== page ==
ζην and the Art of Motorcycle Maintenance: An Inquiry Into Values
During Ancient Greek, I noticed the homophonic qualities between the Attic infinitive for a verb meaning “live” and the Buddhist school of Zen; considering Pirsig’s explorations of the Phaedo, and how his inquiry resonates with ways of living, the pun seems apt.
Alessandro Piangiamore - Untitled (2010) - Coral and postcard on pedestal
Macro bee portraits by Sam Droege.
Used to distinguish and catalog the thousands of bee species in North America.
The Paris Review 2014 Easter Issue features interviews with Cormac McCarthy and Thomas Pynchon, fiction by Roberto Bolaño and Lydia Davis, and poetry by Anne Carson, Meghan O’Rourke, and Dorothea Lasky. Purchase it here. (Or follow my lead and subscribe.)
Rosemary Hot White Chocolate
2 cups unsweetened almond milk
1 tablespoon green tea leaves
2-3 sprigs rosemary – lightly bruised with the back of a chef’s knife
1 vanilla bean – seeds scraped out
1/2 cup raw cacao butter – shredded
2 tablespoons maca powder (optional, but great here)
1 cup cashews – soaked in water for 4 hours
4 soft dates – pits removed and chopped
ground cinnamon and/or nutmeg, or cocoa powder for sprinkling on top – optional
1. Place almond milk, green tea leaves (use a small mesh ball or strainer for the tea leaves), rosemary, vanilla seeds and bean into a saucepan and bring to a boil. Remove from heat, cover and let infuse for 30 minutes. Remove the mesh ball/strainer in 10 minutes.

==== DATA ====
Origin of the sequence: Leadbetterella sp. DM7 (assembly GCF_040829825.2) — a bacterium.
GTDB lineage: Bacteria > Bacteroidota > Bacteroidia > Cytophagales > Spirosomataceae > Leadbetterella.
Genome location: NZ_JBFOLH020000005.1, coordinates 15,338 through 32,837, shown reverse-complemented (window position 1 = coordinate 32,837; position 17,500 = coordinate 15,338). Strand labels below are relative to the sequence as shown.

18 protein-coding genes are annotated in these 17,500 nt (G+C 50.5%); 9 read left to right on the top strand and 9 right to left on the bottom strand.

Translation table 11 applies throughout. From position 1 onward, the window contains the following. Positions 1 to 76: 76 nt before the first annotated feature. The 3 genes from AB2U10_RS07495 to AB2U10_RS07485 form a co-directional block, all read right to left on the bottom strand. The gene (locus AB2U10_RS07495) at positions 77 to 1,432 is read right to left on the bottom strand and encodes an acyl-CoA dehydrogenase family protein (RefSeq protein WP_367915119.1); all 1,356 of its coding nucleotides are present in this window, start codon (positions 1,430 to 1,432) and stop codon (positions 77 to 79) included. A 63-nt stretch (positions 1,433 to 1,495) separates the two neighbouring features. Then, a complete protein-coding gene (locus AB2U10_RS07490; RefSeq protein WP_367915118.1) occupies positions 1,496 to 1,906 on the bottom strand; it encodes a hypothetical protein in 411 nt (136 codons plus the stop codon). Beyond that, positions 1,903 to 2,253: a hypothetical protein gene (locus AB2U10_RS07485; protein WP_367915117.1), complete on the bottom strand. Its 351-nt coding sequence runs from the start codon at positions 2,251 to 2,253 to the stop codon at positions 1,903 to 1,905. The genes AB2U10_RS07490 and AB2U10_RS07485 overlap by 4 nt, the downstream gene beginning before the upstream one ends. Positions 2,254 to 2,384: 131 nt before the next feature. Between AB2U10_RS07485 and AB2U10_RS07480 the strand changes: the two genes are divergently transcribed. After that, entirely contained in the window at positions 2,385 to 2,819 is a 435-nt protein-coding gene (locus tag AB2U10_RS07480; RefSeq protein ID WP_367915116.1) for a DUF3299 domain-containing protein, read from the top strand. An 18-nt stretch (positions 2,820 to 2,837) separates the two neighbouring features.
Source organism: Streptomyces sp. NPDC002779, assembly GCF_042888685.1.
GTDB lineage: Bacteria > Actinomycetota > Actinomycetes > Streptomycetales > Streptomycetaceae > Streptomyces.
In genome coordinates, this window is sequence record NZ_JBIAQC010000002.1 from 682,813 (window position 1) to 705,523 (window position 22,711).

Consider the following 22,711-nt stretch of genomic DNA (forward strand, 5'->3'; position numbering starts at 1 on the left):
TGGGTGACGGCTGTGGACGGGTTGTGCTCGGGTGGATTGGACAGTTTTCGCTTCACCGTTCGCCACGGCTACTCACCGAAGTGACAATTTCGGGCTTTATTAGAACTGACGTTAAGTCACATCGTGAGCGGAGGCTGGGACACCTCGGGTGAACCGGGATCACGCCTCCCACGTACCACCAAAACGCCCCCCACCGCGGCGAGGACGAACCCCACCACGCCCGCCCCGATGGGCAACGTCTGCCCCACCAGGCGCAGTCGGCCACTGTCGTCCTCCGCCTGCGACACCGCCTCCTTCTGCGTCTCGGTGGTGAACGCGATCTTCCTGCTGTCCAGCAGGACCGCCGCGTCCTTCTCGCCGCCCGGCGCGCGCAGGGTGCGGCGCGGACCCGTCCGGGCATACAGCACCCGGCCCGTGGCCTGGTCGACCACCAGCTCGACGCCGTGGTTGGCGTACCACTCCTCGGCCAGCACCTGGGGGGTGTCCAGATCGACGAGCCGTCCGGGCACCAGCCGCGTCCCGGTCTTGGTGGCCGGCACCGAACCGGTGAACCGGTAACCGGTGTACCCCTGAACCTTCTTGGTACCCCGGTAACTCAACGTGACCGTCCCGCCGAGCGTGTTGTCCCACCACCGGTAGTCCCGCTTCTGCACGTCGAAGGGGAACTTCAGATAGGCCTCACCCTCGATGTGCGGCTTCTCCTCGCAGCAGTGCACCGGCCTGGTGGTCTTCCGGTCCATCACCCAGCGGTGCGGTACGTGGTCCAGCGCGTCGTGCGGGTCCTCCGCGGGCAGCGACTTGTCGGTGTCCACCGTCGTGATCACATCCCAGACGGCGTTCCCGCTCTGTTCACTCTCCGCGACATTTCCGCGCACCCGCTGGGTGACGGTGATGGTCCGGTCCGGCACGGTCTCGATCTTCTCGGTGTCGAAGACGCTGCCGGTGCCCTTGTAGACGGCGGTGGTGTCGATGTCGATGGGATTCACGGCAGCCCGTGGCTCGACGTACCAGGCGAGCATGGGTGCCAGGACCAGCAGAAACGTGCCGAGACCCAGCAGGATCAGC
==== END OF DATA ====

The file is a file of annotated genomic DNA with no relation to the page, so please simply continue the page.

2. melt the cacao butter on a double-boiler, making not to overheat it to keep all the good stuff intact. Add in the maca powder and mix thoroughly to incorporate.
3. Strain the almond milk mixture and pour into a high-speed blender. Drain and rinse the cashews, add them to a blender along with dates and blend everything until very smooth.
4. Slowly pour the milky mixture into the melted cocoa butter, whisking constantly until completely blended. Gently warm more, if desired, on a double-boiler, but don’t overheat. Pour into cups, sprinkle with cinnamon, nutmeg or cocoa powder and enjoy.
(courtesy of Golubka Kitchen)
White Northern Lights in Finland
cp. ‘The Auroras of Autumn’, Wallace Stevens
Dutch designer Daan Roosegaarde is trying to replace streetlights with glow-in-the-dark trees using “the bio-luminescent qualities of jellyfish and mushrooms.” The glowing plants are created by “splicing DNA from luminescent marine bacteria to the chloroplast genome of a common houseplant, so the stem and leaves emit a faint light similar to that produced by fireflies and jellyfish.”
Roosegaarde is right to call these trees a part of “incredibly poetic lanscapes.” They place science along a narrow space of design, which accentuates nature, which pairs aspects of nature so that each aspect remains translucid—clear in light of the other. The concept reminds me of a beaded lamp I made at eighteen, which glowed according to a pattern based on the p-glo gene. Yet my lamp was inherently solar, requiring the sun to glow, whereas these streetlamps blend with landscapes as they gradually become nocturnal.